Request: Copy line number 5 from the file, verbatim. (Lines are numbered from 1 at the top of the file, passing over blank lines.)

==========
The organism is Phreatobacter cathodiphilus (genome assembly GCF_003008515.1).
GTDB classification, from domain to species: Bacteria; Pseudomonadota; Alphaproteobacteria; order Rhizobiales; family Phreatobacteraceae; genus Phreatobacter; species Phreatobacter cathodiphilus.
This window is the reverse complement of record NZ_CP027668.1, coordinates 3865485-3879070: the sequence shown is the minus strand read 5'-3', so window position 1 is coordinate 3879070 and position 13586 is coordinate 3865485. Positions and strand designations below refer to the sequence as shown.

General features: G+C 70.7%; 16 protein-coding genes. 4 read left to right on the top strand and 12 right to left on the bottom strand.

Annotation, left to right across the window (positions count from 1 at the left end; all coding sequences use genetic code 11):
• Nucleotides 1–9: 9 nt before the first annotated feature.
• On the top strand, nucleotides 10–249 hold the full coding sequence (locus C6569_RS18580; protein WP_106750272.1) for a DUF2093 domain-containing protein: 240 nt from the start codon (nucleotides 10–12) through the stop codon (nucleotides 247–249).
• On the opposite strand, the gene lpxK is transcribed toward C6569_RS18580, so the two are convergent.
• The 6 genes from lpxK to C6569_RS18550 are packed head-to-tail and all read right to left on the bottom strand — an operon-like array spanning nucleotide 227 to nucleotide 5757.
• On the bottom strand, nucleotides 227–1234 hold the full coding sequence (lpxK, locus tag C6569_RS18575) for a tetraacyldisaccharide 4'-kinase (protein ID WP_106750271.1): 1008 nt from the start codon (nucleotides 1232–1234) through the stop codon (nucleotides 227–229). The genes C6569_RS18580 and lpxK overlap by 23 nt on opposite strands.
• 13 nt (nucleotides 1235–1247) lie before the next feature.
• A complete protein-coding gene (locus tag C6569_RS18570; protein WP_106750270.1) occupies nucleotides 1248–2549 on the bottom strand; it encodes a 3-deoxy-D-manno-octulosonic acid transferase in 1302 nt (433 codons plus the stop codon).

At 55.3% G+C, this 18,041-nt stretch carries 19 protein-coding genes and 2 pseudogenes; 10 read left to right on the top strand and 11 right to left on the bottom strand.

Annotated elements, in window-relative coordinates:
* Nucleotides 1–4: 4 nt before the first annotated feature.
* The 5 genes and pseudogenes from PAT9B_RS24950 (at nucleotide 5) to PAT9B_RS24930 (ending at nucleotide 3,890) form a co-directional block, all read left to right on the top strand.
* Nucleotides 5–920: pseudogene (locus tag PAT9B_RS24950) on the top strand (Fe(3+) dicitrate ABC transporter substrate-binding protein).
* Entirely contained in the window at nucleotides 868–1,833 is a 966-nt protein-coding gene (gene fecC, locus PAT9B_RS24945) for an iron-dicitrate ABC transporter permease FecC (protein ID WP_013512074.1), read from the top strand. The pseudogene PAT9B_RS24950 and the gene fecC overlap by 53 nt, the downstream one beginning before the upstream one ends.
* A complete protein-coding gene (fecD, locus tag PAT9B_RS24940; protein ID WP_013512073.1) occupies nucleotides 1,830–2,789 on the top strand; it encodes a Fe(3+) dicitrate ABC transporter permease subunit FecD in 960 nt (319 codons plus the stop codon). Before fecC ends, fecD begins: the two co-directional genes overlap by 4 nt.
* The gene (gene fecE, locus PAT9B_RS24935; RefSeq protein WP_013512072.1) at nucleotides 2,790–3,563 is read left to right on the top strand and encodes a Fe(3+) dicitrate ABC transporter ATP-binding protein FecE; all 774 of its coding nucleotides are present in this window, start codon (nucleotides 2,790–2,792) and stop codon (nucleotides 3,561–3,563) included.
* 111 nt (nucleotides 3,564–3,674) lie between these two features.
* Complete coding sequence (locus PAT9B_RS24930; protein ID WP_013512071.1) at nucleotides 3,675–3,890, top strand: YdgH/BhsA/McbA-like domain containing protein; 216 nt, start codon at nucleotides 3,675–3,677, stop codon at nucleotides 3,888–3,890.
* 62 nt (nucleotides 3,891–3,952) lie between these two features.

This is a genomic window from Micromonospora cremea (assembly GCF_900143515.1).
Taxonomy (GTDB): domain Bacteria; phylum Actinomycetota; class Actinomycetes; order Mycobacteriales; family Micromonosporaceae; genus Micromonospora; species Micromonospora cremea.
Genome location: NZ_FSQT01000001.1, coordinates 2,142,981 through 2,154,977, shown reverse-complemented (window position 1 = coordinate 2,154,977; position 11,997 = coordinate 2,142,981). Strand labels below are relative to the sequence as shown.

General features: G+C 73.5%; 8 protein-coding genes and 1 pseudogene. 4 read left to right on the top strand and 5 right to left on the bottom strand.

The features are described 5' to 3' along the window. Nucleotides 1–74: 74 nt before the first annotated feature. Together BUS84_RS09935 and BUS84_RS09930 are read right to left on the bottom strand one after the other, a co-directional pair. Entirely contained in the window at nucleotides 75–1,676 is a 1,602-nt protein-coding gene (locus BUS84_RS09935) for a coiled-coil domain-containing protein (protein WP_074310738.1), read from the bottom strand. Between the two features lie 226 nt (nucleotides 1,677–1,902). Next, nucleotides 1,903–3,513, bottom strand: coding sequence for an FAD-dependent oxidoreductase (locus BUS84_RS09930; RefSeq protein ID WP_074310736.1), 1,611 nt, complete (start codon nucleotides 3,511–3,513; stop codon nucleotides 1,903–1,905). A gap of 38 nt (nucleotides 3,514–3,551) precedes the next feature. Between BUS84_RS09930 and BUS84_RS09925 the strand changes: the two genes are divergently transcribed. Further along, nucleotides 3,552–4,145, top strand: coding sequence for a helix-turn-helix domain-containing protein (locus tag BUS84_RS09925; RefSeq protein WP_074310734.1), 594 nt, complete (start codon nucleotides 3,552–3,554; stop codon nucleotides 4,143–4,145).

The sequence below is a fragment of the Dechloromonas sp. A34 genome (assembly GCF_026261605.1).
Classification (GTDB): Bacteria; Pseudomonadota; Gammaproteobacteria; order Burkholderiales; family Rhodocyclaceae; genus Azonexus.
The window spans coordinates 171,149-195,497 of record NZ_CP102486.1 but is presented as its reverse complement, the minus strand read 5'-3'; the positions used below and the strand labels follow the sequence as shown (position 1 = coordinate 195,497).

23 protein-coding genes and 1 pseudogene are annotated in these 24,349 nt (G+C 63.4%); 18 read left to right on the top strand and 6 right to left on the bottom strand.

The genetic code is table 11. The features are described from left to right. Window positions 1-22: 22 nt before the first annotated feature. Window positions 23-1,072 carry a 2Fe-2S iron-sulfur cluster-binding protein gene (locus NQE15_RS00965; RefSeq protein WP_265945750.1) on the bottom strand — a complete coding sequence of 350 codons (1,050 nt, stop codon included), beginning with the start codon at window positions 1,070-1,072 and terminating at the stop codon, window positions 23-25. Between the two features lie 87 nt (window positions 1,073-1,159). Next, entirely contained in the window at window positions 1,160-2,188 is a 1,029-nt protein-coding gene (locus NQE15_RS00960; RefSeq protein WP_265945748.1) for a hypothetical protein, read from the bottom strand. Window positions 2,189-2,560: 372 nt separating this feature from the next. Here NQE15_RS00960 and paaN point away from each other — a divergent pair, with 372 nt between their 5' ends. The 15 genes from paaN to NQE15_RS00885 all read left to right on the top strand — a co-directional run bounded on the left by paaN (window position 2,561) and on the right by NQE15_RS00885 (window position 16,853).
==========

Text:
Annotation, left to right across the window (positions count from 1 at the left end; all coding sequences use genetic code 11):